The design of the building, a combination of Neo-classical and Beaux Arts styles, makes it the most outstanding example of high style architecture in Magna. Though not a premier example of the Neo-classical style in Utah, the Empress Theatre is one of a number of distinctively styled theatres in small Utah towns that are dominated by relatively plain commercial buildings.
Historically, the Empress Theatre is one of the oldest and best preserved commercial buildings in Magna, and it is the oldest theatre in the community. At the time of its construction the Empress Theatre was the second theatre in Magna. The other theatre, the Palace Theatre, operated from 1914–17, but its location is currently unknown. The Empress Theatre was constructed during the period of greatest growth in Magna, the 1910s-20s. The Utah Copper Corporation was established in 1903, incorporating numerous small mining operations into one large one, and soon after erected the Magna and Arthur concentrators near the site of Pleasant Green, which several years later became known as Magna.
The Empress Theatre was one of a number of buildings that were erected along Main Street during the decades of the 1910s and '20s, creating a substantial commercial district. Most of those buildings have been left vacant and neglected over the past 50 years, however, as the prime commercial district has shifted further west and south and the depressed local economy has dried up most businesses in the old Main Street area. The Empress Theatre is one of the best preserved of the older commercial buildings along Main Street, and it is easily the most sophisticated in terms of its architectural design. Most of the remaining buildings in the area are relatively plain, nondescript commercial buildings.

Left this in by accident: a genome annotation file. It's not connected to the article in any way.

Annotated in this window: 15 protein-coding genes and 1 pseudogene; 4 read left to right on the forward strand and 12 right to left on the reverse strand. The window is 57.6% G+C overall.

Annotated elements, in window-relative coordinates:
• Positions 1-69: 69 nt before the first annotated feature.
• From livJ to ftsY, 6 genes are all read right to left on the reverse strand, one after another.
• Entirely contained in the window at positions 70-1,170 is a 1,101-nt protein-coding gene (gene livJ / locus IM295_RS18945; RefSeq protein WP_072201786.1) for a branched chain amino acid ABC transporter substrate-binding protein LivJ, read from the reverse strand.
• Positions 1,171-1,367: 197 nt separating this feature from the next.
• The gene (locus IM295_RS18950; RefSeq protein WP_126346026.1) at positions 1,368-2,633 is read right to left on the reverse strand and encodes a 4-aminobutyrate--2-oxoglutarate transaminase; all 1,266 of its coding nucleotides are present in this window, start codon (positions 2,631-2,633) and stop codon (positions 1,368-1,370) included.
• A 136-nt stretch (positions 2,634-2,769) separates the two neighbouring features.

On May 9, 1985, the theatre was entered into the National Charter for Historic Places. Making it the only building in Magna to hold the distinction.
Glen is responsible for guiding the objectives, mission and development of the Oquirrh Hills Performing Arts Alliance (OHPAA) the Board of Directors that provide funding for operations at The Empress. The OHPAA board identifies and hires the Executive and Artistic Directors and works very closely with them on advancing the programs and offerings of The Empress that are in-line with the OHPAA mission statement.
Nathan is responsible for The Empress Theatre's consistent achievement of its mission and financial objectives. Additionally, in close coordination with the Artistic Director and Board of Directors, he is responsible for, strategic planning and goal setting, developing and managing budgets, and Day-to-day operations.
Amy is responsible for conceiving, developing, and implementing the artistic vision and focus of the theatre and for major decisions about the ongoing development of the aesthetic values and activities. These include setting the season, managing the calendar, hiring directors and production staff
as well as overseeing each production to make sure they are adhering to the theatre's mission and goals.